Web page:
Sitting here on the even of the busiest day of my working year, it feels like it has been forever since I last took a day off for no reason other than to potter about, pamper myself and not feel the vice of a thousand deadlines tightening around my skull. Reader, it has not. It has, in fact, been less than a month. I love those days more than anything – as a working blogger and freelancer, my weekends are rarely my own anyway; but even if they were I reckon there would still be a delicious, illicit thrill in sleeping late on a day when I should by all accounts be at the office.
On those rare days I like to take a book, rather than the electronic device on which there are as many distractions as there are yards of reading material, and get away from the house to a place where there is both coffee and cake. On this particular day I walked the mile between my house and Tapa, an organic bakery in Dennistoun, on a recommendation.
The bakery itself was a little disappointing: I don’t like gluten free stuff as a general rule (I’m aware that I am lucky to have the option to be so fussy) and the only other cake involved beetroot, which I have been assured is delicious but which I am loath to bet the additional cost that comes with organic produce on. The organic coconut raspberry slice was more of a process of elimination than a genuine choice, but both it and the coffee were incredible and as somebody had cut the pieces too small in the morning I was sneaked an extra one.
While I was there I noticed a hint of a seductive, floral smell that I initially assumed was the result of a scented candle or oils – the smell was perfect for the homely, nature-friendly feel of Tapa. It was only later that I realised that the smell was in fact coming from me, and was the result of the cream I’d applied getting out of the bath that morning.
First, a mea culpa: I was originally sent the iRejuvenate “Cream of Wonders” by Forest Secrets Skincare just before Christmas with a view towards reviewing the product. Given how beautifully packaged the cream was when it arrived – in a green box with a heart decal, complete with explanatory leaflets and lovingly wrapped in shredded green tissue paper – I feel as if I owe a personal apology to the company’s Dr Barbara Olioso herself. Dr Olioso is an Italian (another plus) professional chemist, and she founded Forest Secrets in 2007 citing dissatisfaction with cosmetics companies which label their products “natural” when their products are still packed with synthetic chemicals. Forest Secrets’ products are genuinely 100% natural – which, it’s fair to say, you can probably discern from the price tag.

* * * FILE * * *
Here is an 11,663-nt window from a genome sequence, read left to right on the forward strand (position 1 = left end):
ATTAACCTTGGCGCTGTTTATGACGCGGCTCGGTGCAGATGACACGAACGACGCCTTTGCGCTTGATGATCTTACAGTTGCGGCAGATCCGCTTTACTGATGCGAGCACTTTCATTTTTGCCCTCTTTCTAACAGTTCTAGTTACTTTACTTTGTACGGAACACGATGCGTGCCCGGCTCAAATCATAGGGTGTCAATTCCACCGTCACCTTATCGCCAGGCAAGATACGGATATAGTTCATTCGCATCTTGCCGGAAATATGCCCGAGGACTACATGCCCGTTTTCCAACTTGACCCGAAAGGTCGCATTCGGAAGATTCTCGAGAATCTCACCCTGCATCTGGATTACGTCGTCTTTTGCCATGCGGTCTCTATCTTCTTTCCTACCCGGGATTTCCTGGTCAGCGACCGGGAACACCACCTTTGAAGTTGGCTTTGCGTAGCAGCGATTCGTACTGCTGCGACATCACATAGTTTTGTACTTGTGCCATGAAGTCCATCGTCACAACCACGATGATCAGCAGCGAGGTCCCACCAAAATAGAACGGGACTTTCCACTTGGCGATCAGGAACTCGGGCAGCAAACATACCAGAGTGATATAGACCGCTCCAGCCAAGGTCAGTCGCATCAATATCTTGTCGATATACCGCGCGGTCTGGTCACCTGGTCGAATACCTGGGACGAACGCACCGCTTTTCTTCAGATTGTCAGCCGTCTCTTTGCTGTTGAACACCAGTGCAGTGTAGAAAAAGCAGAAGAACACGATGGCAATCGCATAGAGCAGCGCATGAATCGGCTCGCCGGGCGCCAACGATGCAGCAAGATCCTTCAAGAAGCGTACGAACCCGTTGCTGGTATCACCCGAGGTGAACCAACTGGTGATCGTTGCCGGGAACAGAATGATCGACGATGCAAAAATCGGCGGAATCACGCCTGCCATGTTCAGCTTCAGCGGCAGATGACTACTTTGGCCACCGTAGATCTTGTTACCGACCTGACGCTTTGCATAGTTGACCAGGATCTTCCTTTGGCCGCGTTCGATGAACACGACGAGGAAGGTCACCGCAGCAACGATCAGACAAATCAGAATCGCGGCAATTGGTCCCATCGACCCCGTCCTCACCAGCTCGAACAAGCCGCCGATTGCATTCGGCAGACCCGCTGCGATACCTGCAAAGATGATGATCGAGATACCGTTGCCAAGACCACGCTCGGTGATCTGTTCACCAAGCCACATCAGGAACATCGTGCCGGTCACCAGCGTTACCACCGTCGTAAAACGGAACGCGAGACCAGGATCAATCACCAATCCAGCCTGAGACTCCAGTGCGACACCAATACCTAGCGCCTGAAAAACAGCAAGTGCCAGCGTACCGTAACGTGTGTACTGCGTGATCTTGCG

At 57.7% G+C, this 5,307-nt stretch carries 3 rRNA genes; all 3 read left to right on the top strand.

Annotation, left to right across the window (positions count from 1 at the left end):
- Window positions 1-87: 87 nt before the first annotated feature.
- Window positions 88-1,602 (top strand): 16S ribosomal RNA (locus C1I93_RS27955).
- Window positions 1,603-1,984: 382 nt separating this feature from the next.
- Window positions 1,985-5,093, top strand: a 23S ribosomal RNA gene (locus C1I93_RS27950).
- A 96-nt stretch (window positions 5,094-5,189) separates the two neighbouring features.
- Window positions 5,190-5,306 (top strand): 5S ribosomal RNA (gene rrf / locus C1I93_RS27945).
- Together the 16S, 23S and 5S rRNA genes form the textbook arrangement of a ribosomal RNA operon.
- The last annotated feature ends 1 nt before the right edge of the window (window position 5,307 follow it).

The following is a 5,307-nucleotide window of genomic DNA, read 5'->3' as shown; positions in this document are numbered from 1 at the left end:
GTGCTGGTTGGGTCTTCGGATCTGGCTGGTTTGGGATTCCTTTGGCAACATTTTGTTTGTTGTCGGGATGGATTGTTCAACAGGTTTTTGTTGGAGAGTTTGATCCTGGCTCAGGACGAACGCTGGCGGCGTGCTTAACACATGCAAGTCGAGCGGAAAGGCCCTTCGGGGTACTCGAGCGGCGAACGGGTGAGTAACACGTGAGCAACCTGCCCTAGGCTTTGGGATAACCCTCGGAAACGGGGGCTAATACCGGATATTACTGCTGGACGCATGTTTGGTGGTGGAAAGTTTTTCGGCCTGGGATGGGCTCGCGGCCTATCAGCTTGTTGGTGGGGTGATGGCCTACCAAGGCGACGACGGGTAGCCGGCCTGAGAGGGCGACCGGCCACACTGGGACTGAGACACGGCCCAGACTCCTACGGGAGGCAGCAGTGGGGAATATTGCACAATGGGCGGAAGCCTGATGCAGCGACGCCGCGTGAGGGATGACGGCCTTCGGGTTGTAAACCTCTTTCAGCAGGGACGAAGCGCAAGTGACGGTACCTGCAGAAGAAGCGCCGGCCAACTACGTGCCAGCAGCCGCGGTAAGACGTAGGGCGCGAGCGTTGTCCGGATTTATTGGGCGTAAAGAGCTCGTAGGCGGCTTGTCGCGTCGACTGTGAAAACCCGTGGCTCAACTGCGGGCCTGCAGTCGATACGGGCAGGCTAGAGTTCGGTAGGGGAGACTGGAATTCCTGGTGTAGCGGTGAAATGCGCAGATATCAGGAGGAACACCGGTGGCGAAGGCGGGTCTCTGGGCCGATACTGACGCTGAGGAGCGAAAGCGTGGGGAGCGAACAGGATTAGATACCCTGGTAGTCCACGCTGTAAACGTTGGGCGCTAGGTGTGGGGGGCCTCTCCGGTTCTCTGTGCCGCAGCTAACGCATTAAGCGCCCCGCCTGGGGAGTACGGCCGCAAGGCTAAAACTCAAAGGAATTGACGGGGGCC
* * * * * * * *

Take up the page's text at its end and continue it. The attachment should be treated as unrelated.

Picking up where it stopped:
The good news is that I’ve been using the large bottle of the cream on and off for about three months now, and there is still plenty left – so although the £25 price tag doesn’t exactly make it an everyday purchase, it’s fair to expect it to form part of a longer-term beauty regime. You twist the bottle’s cap to enable the cream to be dispensed through a nozzle (something I should probably have worked out before I took the whole thing off and got it all over the floor), which means you’ll only ever dispense what you need. And since it’s a highly concentrated cream, a little goes a long way.
It’s worth stating as well that the cream boasts all sorts of benefits I don’t really understand, so those of you who aren’t 30 years old and yet to give proper thought to your skincare regime will likely find it way better value than somebody like me, who has essentially been using it for its moisturising qualities. The cream is designed to promote skin elasticity and regenerate collagen, and Dr Olioso claims it works beautifully as an anti-aging cream and with post-pregnancy stretch marks.
The best thing is that you don’t need to take my word with it, because as with the full range of Forest Secrets products the Cream of Wonders is available in a much cheaper trial size (which, given the potency of the product, will give you a decent number of applications to help you make up your mind). You can browse the full range online, read an impressive amount of background information and make up your own mind.